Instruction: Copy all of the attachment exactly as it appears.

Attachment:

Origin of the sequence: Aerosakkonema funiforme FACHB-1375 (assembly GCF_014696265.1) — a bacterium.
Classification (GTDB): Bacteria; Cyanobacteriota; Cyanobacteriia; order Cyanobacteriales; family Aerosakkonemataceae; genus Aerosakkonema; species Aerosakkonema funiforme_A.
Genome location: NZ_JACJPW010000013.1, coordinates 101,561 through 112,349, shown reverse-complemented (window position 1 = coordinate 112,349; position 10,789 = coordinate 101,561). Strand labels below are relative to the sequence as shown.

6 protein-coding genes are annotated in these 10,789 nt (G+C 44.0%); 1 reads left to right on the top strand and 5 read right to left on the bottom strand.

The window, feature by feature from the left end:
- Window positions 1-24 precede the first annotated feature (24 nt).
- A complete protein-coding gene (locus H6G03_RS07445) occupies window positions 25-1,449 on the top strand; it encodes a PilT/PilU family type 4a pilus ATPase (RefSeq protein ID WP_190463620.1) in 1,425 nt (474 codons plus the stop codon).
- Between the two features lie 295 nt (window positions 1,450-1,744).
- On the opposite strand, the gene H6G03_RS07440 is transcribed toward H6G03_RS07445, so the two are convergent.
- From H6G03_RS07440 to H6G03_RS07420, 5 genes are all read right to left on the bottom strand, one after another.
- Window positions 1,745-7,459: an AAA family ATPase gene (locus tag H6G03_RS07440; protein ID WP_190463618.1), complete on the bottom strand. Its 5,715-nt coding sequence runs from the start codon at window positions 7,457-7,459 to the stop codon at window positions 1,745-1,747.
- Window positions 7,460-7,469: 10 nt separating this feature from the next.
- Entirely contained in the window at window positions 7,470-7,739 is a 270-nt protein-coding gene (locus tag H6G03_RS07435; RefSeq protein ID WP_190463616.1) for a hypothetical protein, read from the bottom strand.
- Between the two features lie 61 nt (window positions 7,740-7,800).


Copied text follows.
Origin of the sequence: Aerosakkonema funiforme FACHB-1375 (assembly GCF_014696265.1) — a bacterium.
Classification (GTDB): Bacteria; Cyanobacteriota; Cyanobacteriia; order Cyanobacteriales; family Aerosakkonemataceae; genus Aerosakkonema; species Aerosakkonema funiforme_A.
Genome location: NZ_JACJPW010000013.1, coordinates 101,561 through 112,349, shown reverse-complemented (window position 1 = coordinate 112,349; position 10,789 = coordinate 101,561). Strand labels below are relative to the sequence as shown.

6 protein-coding genes are annotated in these 10,789 nt (G+C 44.0%); 1 reads left to right on the top strand and 5 read right to left on the bottom strand.

The window, feature by feature from the left end:
- Window positions 1-24 precede the first annotated feature (24 nt).
- A complete protein-coding gene (locus H6G03_RS07445) occupies window positions 25-1,449 on the top strand; it encodes a PilT/PilU family type 4a pilus ATPase (RefSeq protein ID WP_190463620.1) in 1,425 nt (474 codons plus the stop codon).
- Between the two features lie 295 nt (window positions 1,450-1,744).
- On the opposite strand, the gene H6G03_RS07440 is transcribed toward H6G03_RS07445, so the two are convergent.
- From H6G03_RS07440 to H6G03_RS07420, 5 genes are all read right to left on the bottom strand, one after another.
- Window positions 1,745-7,459: an AAA family ATPase gene (locus tag H6G03_RS07440; protein ID WP_190463618.1), complete on the bottom strand. Its 5,715-nt coding sequence runs from the start codon at window positions 7,457-7,459 to the stop codon at window positions 1,745-1,747.
- Window positions 7,460-7,469: 10 nt separating this feature from the next.
- Entirely contained in the window at window positions 7,470-7,739 is a 270-nt protein-coding gene (locus tag H6G03_RS07435; RefSeq protein ID WP_190463616.1) for a hypothetical protein, read from the bottom strand.
- Between the two features lie 61 nt (window positions 7,740-7,800).